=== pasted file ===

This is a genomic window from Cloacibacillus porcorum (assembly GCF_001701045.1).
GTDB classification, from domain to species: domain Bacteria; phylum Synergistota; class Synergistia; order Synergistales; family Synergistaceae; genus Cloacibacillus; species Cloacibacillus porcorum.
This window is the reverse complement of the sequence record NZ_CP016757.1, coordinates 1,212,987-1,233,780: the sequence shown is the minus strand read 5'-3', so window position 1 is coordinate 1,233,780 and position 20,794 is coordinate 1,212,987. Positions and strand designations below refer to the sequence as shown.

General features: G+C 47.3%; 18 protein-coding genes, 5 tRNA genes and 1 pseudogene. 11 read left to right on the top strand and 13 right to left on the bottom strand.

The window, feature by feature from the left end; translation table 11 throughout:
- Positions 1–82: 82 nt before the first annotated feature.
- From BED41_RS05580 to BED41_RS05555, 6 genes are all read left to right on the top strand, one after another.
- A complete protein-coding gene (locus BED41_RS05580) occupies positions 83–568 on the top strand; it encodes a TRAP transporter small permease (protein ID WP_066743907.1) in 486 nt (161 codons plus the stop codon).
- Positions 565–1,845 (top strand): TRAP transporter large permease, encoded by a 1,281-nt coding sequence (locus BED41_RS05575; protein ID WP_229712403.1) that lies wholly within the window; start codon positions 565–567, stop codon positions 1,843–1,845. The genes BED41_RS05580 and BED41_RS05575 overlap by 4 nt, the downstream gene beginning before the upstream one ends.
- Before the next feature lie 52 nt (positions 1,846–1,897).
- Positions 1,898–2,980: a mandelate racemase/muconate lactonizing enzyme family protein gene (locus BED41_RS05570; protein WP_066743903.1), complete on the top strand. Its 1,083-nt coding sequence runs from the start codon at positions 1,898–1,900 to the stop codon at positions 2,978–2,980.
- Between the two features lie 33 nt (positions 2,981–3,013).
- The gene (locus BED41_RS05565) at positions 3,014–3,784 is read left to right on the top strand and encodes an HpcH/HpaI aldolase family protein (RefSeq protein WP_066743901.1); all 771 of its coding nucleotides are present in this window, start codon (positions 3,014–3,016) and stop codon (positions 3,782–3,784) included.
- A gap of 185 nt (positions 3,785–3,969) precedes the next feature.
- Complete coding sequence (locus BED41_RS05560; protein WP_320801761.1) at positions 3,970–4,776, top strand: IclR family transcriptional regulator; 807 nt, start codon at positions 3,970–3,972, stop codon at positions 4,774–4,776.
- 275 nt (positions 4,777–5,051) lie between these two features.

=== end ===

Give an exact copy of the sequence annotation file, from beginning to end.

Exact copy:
This is a genomic window from Cloacibacillus porcorum (assembly GCF_001701045.1).
GTDB classification, from domain to species: domain Bacteria; phylum Synergistota; class Synergistia; order Synergistales; family Synergistaceae; genus Cloacibacillus; species Cloacibacillus porcorum.
This window is the reverse complement of the sequence record NZ_CP016757.1, coordinates 1,212,987-1,233,780: the sequence shown is the minus strand read 5'-3', so window position 1 is coordinate 1,233,780 and position 20,794 is coordinate 1,212,987. Positions and strand designations below refer to the sequence as shown.

General features: G+C 47.3%; 18 protein-coding genes, 5 tRNA genes and 1 pseudogene. 11 read left to right on the top strand and 13 right to left on the bottom strand.

The window, feature by feature from the left end; translation table 11 throughout:
- Positions 1–82: 82 nt before the first annotated feature.
- From BED41_RS05580 to BED41_RS05555, 6 genes are all read left to right on the top strand, one after another.
- A complete protein-coding gene (locus BED41_RS05580) occupies positions 83–568 on the top strand; it encodes a TRAP transporter small permease (protein ID WP_066743907.1) in 486 nt (161 codons plus the stop codon).
- Positions 565–1,845 (top strand): TRAP transporter large permease, encoded by a 1,281-nt coding sequence (locus BED41_RS05575; protein ID WP_229712403.1) that lies wholly within the window; start codon positions 565–567, stop codon positions 1,843–1,845. The genes BED41_RS05580 and BED41_RS05575 overlap by 4 nt, the downstream gene beginning before the upstream one ends.
- Before the next feature lie 52 nt (positions 1,846–1,897).
- Positions 1,898–2,980: a mandelate racemase/muconate lactonizing enzyme family protein gene (locus BED41_RS05570; protein WP_066743903.1), complete on the top strand. Its 1,083-nt coding sequence runs from the start codon at positions 1,898–1,900 to the stop codon at positions 2,978–2,980.
- Between the two features lie 33 nt (positions 2,981–3,013).
- The gene (locus BED41_RS05565) at positions 3,014–3,784 is read left to right on the top strand and encodes an HpcH/HpaI aldolase family protein (RefSeq protein WP_066743901.1); all 771 of its coding nucleotides are present in this window, start codon (positions 3,014–3,016) and stop codon (positions 3,782–3,784) included.
- A gap of 185 nt (positions 3,785–3,969) precedes the next feature.
- Complete coding sequence (locus BED41_RS05560; protein WP_320801761.1) at positions 3,970–4,776, top strand: IclR family transcriptional regulator; 807 nt, start codon at positions 3,970–3,972, stop codon at positions 4,774–4,776.
- 275 nt (positions 4,777–5,051) lie between these two features.